In terms of length of tenure Nunez has become the senior Principal dancer but while she can turn in technically impeccable accounts of the roles which she performs, like Zerbinetta, she always plays herself. She rarely manages to take the audience to the heart of a role in the way that Yanowsky did in performance after performance. Where they shared roles, as they did in the case of Odette/Odile, Nikiya, Myrthe, Manon, Black Queen and Sylvia, Yanowsky's performances always had the edge. She presented the audience with a performance in which the choreography was danced as part of the creation of a vivid character rather than simply being a technically flawless reproduction of the role's choreography enhanced by the occasional bit of freeze framing.Somehow I can't imagine Nunez in roles like the Hostess in Les Biches, the Bride in Les Noces and Lady Elgar roles originally danced for the company by Beriosova which became Yanowsky's  unchallenged  property. But as O'Hare seems in thrall to the creators of new dance works and shows only limited interest in the great works in the company's back catalogue  we may not have to worry about who comes to own the roles in Biches, Noces and Enigma Variations as they have all been out of the repertory for far too long.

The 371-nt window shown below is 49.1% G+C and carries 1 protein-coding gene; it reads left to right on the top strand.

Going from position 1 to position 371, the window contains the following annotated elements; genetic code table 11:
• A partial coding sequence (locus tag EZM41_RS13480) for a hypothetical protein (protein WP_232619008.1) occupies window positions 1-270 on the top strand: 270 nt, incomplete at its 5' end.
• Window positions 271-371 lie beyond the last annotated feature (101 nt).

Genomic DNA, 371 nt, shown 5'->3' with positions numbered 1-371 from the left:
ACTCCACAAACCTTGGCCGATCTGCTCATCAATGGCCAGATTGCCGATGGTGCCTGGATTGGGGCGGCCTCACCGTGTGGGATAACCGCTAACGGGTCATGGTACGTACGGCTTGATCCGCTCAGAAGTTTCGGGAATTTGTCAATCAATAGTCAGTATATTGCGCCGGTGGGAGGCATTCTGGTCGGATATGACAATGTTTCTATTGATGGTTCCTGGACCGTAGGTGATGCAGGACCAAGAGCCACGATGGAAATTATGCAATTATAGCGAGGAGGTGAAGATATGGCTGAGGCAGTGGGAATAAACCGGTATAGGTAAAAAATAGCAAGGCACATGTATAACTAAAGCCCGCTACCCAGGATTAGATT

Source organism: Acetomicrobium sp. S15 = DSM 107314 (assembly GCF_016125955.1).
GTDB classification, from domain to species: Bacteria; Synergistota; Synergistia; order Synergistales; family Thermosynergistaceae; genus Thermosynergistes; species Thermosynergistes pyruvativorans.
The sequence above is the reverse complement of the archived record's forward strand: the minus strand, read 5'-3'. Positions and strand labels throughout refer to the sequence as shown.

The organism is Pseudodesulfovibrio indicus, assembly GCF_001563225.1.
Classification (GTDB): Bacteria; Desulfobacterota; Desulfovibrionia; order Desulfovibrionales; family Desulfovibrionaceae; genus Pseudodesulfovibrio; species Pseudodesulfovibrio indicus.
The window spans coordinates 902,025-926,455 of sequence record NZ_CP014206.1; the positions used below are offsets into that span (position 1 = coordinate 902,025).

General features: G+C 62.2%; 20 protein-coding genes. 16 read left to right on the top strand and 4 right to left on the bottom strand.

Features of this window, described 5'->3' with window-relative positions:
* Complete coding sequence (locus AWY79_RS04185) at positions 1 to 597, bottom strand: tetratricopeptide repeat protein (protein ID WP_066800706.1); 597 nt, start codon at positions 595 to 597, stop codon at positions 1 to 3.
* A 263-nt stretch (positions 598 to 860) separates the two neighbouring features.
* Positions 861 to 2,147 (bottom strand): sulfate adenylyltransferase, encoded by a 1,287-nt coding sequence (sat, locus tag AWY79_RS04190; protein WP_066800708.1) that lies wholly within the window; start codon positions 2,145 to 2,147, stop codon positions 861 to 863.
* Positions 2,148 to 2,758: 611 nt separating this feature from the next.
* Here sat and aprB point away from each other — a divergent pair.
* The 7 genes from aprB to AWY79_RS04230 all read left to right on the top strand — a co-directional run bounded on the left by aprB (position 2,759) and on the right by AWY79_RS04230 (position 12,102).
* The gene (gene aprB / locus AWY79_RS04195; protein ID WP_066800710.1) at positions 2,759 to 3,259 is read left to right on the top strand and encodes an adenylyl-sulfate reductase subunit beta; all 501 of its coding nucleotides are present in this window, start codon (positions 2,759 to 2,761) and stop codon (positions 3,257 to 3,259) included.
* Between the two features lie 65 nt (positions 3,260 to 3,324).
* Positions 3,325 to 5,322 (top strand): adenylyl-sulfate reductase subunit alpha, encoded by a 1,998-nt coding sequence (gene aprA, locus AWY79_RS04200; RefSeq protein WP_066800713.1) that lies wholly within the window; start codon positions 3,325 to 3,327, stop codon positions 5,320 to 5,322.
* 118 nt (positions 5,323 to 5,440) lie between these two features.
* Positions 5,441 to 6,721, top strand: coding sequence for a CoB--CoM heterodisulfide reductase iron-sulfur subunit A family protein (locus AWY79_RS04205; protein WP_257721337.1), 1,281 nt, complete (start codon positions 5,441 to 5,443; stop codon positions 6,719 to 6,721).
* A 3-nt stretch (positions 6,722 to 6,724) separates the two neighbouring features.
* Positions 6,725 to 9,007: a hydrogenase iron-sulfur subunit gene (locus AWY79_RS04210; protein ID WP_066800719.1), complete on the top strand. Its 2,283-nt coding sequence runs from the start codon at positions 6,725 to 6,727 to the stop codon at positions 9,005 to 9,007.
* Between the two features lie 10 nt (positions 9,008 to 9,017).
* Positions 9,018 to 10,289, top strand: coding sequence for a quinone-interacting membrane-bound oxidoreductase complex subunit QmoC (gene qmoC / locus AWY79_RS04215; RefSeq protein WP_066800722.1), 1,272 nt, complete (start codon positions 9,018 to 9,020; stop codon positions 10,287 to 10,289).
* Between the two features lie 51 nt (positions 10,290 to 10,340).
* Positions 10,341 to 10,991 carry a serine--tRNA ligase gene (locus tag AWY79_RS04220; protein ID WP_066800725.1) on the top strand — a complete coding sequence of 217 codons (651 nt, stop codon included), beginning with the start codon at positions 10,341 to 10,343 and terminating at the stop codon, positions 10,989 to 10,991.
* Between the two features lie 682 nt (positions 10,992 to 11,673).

It has came as something of a relief to learn that the company's management has had second thoughts about ending the appointment of character principals. Articulating the idea that such dancers were superfluous to requirements seemed to begin at about the time that it was announced that the RDB was letting a number of its older dancers go which suggested that the idea had emerged at one of those events at which artistic directors from across the world get together to discuss  developments and mutual problems in the world of dance. I don't think that many of the regular audience thought that it was a viable option but you never can tell with artistic directors. Bennet Gartside  gave an interesting account of how the proposal was handled when he spoke to London Ballet Association. His immediate response was that he assumed that the company was planning to change its repertory completely as the proposal was not an option unless they did.The announcement that Arestis, McNally, Gartside and Whitehead  had been appointed character principals was not only recognition of their undoubted talents but the clear statement that full length narrative works which were created for companies which understood the value of character dancers are not to be dropped from the repertory any time soon..